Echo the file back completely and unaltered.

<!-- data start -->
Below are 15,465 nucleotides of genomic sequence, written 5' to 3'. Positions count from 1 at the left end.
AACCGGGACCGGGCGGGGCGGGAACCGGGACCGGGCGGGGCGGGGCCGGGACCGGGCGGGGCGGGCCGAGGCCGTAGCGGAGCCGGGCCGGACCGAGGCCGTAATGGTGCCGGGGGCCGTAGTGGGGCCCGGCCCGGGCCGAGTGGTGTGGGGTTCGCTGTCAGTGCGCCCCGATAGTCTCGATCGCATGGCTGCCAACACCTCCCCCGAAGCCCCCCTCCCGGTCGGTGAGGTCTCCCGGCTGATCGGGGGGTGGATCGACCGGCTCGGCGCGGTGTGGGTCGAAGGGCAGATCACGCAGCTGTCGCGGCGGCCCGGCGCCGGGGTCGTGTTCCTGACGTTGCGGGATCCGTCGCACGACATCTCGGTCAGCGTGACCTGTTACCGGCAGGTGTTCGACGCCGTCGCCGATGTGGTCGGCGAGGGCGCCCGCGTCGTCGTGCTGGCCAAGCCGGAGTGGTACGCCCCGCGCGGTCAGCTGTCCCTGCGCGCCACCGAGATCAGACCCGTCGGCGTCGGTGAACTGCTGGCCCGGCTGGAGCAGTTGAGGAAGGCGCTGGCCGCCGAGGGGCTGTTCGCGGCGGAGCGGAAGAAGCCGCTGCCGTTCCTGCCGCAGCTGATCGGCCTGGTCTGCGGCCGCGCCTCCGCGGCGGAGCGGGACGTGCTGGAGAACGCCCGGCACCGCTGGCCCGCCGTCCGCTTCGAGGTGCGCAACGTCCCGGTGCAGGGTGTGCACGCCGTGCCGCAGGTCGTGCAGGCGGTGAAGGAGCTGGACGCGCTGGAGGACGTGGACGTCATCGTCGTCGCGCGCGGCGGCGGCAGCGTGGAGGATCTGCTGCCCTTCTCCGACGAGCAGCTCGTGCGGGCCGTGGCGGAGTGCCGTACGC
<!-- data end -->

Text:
Below are 15,465 nucleotides of genomic sequence, written 5' to 3'. Positions count from 1 at the left end.
AACCGGGACCGGGCGGGGCGGGAACCGGGACCGGGCGGGGCGGGGCCGGGACCGGGCGGGGCGGGCCGAGGCCGTAGCGGAGCCGGGCCGGACCGAGGCCGTAATGGTGCCGGGGGCCGTAGTGGGGCCCGGCCCGGGCCGAGTGGTGTGGGGTTCGCTGTCAGTGCGCCCCGATAGTCTCGATCGCATGGCTGCCAACACCTCCCCCGAAGCCCCCCTCCCGGTCGGTGAGGTCTCCCGGCTGATCGGGGGGTGGATCGACCGGCTCGGCGCGGTGTGGGTCGAAGGGCAGATCACGCAGCTGTCGCGGCGGCCCGGCGCCGGGGTCGTGTTCCTGACGTTGCGGGATCCGTCGCACGACATCTCGGTCAGCGTGACCTGTTACCGGCAGGTGTTCGACGCCGTCGCCGATGTGGTCGGCGAGGGCGCCCGCGTCGTCGTGCTGGCCAAGCCGGAGTGGTACGCCCCGCGCGGTCAGCTGTCCCTGCGCGCCACCGAGATCAGACCCGTCGGCGTCGGTGAACTGCTGGCCCGGCTGGAGCAGTTGAGGAAGGCGCTGGCCGCCGAGGGGCTGTTCGCGGCGGAGCGGAAGAAGCCGCTGCCGTTCCTGCCGCAGCTGATCGGCCTGGTCTGCGGCCGCGCCTCCGCGGCGGAGCGGGACGTGCTGGAGAACGCCCGGCACCGCTGGCCCGCCGTCCGCTTCGAGGTGCGCAACGTCCCGGTGCAGGGTGTGCACGCCGTGCCGCAGGTCGTGCAGGCGGTGAAGGAGCTGGACGCGCTGGAGGACGTGGACGTCATCGTCGTCGCGCGCGGCGGCGGCAGCGTGGAGGATCTGCTGCCCTTCTCCGACGAGCAGCTCGTGCGGGCCGTGGCGGAGTGCCGTACGC